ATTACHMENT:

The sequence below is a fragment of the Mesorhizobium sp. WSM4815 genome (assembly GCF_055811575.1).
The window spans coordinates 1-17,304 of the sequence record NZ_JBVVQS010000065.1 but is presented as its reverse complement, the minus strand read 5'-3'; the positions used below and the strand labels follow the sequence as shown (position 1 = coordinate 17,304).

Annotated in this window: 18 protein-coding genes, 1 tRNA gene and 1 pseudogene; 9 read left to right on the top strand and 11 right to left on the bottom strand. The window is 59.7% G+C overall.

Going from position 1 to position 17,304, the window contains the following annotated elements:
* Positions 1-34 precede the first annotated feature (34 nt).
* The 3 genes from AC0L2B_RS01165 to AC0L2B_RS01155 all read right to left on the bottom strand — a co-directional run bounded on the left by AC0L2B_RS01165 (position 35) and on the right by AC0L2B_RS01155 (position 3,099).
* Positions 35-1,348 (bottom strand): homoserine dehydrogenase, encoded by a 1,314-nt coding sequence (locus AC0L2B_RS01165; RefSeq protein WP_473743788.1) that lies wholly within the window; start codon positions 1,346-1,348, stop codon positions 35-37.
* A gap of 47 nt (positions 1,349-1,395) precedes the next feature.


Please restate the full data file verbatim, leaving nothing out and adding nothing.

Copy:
The sequence below is a fragment of the Mesorhizobium sp. WSM4815 genome (assembly GCF_055811575.1).
The window spans coordinates 1-17,304 of the sequence record NZ_JBVVQS010000065.1 but is presented as its reverse complement, the minus strand read 5'-3'; the positions used below and the strand labels follow the sequence as shown (position 1 = coordinate 17,304).

Annotated in this window: 18 protein-coding genes, 1 tRNA gene and 1 pseudogene; 9 read left to right on the top strand and 11 right to left on the bottom strand. The window is 59.7% G+C overall.

Going from position 1 to position 17,304, the window contains the following annotated elements:
* Positions 1-34 precede the first annotated feature (34 nt).
* The 3 genes from AC0L2B_RS01165 to AC0L2B_RS01155 all read right to left on the bottom strand — a co-directional run bounded on the left by AC0L2B_RS01165 (position 35) and on the right by AC0L2B_RS01155 (position 3,099).
* Positions 35-1,348 (bottom strand): homoserine dehydrogenase, encoded by a 1,314-nt coding sequence (locus AC0L2B_RS01165; RefSeq protein WP_473743788.1) that lies wholly within the window; start codon positions 1,346-1,348, stop codon positions 35-37.
* A gap of 47 nt (positions 1,349-1,395) precedes the next feature.